Controlling feedback at high volume?

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bcgvh
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Controlling feedback at high volume?

#1 Post by bcgvh » Sun Apr 15, 2007 3:12 pm

How does everyone control feedback at very high volume? I have a 5150 combo and when I play it very loud on the lead channel (gain around 5) I get lots of feedback. Of course, I'm standing only 8 ft or so away, but still, even with a boss noise supressor running through the effects loop I still cannot control the feedback. So, does the Boss noise gate just suck and I should upgrade to something that actually works right, or what's the secret?

Zeds.Ded
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#2 Post by Zeds.Ded » Sun Apr 15, 2007 3:27 pm

ISP decimator

the big daddy kane of noise reduction pedals!

http://www.thomann.de/ie/isp_technologi ... _pedal.htm

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al
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#3 Post by al » Sun Apr 15, 2007 3:38 pm

know your equipment and feel the music

all i gtoa say,

once u get used to ur equipment u know what puses it and where the feedback comes from and how to control it, once u get it, its there for good!

feedback is so much fun, you really get a feel for it,

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#4 Post by Zeds.Ded » Sun Apr 15, 2007 4:14 pm

infinite sustain is great

parisianne walkways style!


:)

bcgvh
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#5 Post by bcgvh » Sun Apr 15, 2007 4:25 pm

Yeah, some amount of feedback is always good, but when you're playing a high gain amp at high volume with no real noise gate, too much is just too much.....feel or no feel.

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#6 Post by al » Sun Apr 15, 2007 4:48 pm

turn down the gain!!

sometihn i leanred is i fu practice at a certain volume, yeah thats all aok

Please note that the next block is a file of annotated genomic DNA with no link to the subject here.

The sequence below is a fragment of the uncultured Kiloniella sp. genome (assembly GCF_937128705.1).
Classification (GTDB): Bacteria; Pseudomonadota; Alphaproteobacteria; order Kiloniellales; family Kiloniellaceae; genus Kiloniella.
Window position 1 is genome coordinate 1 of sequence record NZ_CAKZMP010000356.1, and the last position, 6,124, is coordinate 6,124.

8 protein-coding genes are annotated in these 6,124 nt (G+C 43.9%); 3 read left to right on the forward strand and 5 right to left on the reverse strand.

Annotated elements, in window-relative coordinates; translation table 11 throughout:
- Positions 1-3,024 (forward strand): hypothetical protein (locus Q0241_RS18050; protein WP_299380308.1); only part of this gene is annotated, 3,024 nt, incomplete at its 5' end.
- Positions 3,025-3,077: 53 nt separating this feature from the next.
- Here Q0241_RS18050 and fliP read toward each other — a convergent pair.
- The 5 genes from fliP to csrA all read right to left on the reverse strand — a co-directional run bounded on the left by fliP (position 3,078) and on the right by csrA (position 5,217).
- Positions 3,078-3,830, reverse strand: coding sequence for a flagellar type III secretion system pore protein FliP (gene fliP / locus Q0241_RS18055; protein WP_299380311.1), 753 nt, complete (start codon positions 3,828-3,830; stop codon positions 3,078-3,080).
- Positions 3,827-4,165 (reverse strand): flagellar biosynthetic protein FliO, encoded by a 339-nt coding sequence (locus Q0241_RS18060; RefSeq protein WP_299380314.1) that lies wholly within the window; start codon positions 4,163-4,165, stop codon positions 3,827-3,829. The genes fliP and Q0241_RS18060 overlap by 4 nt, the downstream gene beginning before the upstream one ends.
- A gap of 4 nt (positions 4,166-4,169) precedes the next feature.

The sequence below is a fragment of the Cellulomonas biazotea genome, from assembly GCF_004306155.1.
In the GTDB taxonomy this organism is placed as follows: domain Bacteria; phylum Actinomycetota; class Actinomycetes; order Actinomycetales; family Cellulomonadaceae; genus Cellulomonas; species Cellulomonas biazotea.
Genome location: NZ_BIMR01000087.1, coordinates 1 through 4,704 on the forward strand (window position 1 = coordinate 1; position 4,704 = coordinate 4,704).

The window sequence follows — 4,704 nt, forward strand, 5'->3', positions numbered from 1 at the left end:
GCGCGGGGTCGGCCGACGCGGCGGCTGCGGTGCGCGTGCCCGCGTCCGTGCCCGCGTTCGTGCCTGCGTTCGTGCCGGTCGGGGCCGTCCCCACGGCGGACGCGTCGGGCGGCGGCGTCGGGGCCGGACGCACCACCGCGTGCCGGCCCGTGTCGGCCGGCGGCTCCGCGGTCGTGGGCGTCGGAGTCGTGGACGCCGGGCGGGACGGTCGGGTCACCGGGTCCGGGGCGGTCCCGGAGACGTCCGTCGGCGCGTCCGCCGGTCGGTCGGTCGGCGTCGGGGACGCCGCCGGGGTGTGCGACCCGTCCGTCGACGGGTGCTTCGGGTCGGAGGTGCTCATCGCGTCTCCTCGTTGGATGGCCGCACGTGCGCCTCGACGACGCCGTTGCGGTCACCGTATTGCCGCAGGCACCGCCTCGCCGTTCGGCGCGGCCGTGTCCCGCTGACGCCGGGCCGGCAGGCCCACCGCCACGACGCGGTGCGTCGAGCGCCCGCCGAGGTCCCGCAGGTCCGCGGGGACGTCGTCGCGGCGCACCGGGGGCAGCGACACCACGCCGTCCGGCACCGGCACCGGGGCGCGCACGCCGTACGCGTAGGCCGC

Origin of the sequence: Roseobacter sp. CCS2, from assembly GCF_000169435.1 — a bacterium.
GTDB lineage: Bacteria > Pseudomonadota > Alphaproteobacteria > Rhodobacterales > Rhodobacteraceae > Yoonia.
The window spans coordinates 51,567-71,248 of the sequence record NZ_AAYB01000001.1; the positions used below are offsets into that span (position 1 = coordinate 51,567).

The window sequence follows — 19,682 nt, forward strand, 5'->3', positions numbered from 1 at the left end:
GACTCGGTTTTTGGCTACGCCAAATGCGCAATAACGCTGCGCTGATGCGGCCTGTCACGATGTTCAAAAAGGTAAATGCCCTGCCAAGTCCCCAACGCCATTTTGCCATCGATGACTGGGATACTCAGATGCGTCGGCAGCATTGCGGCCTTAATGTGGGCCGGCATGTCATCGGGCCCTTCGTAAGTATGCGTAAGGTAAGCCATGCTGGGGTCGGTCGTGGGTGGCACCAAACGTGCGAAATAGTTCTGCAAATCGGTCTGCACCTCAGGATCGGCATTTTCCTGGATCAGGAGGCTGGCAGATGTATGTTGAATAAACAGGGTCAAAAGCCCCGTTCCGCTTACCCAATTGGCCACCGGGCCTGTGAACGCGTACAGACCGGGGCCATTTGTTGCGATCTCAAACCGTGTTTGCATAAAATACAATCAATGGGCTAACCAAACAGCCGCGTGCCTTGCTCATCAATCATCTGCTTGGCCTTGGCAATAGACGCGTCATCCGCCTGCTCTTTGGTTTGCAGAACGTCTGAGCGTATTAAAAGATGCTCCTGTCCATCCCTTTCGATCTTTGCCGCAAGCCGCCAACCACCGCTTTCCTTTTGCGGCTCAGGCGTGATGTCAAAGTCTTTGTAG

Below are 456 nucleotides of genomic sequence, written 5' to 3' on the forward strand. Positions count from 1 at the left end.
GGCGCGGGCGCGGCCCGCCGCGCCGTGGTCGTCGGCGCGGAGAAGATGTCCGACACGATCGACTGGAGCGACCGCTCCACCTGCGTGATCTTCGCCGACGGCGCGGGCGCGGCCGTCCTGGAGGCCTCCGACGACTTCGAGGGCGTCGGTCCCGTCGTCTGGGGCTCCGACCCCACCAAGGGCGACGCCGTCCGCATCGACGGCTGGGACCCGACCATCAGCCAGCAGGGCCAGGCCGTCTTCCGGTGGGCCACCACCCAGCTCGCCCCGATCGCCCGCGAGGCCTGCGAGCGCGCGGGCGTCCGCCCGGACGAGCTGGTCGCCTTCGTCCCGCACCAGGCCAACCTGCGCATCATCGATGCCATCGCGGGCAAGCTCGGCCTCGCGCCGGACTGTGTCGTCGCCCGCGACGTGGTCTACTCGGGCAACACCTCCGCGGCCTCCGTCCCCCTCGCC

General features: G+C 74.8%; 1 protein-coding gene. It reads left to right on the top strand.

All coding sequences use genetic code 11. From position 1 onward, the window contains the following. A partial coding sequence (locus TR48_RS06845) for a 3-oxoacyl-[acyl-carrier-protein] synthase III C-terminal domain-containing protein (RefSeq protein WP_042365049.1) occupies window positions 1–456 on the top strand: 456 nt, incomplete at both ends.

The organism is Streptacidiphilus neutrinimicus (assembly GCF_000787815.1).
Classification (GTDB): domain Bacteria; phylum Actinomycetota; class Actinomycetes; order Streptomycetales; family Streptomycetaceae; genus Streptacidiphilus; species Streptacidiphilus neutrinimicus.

but when u go to a gig, ur volume comes up, and the gain comes down its a rule ;)

remember i

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#7 Post by TongueNGroove » Sun Apr 15, 2007 5:35 pm

The Rocktron Noise Gate pedal and rack units are pretty good, and the pedal is only like $59.

If you are getting feedback when you are not playing then you need more noise supression. Also, make sure you are using a good compression unit, that cuts down on the noise almost as much..given the right settings.

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#8 Post by Karl Hungus » Sun Apr 15, 2007 7:32 pm

Zeds.Ded wrote:ISP decimator

the big daddy kane of noise reduction pedals!

http://www.thomann.de/ie/isp_technologi ... _pedal.htm


Agreed. I use one of these babies infront of my ENGL, and it's awesome. :D

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#9 Post by Zeds.Ded » Sun Apr 15, 2007 10:40 pm

i dont have one yet, but il get one in time

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#10 Post by MattMesaBoogie » Mon Apr 16, 2007 3:24 am

I think the amount of feedback you get can really depend on what type of venues you're playing and how much space your band have on stage. A lot of time when playing smaller pubs/clubs you can find yourself stood literally right infront of your amp when playing because the stage is so cramped.
This going to cause a lot more feedback than if the stage gives you more space to move a decent distance away from yr amp.

dallak
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Re: Controlling feedback at high volume?

#11 Post by dallak » Mon Jun 03, 2013 4:19 pm

Best advice not covered yet: If you don't want to cut back on gain (either post or pre gain) because you play hard rock or metal simply put the noise reductor as the FIRST pedal in your chain. In other words, guitar - > noise reductor -> rest of signal chain. You will get noise (a hissing) from the high gain at higher volumes but feedback swells are eliminated when standing at a reasonable distance with pickups facing away from the amplifier. I use two noise reductors when using high gain, one first in my chain, second in the effects loop to eliminate the hiss. I keep the first reductor set to a threshold anywhere between -40db and -30db. Somewhere in that range should be your optimal setting to eliminate feedback without too much of your playing dynamics lost when playing with high gain settings. I simply switch off the first noise reductor when I need want feedback or lengthier sustaining notes at high gain settings. Feedback starts from the pickup...you are eliminating it at the source before your preamps or distortion stompboxes have a chance to compress and amplify your guitar signal when in rest. Try it out first before buying second noise reduction pedal for the effects chain to verify it works. I also recommend ISP over Boss but that's a personal preference, either in theory should work if you are on a budget. You should hear the hissing form the pre gain of the amp but no unwanted feedback. Hope this helps!

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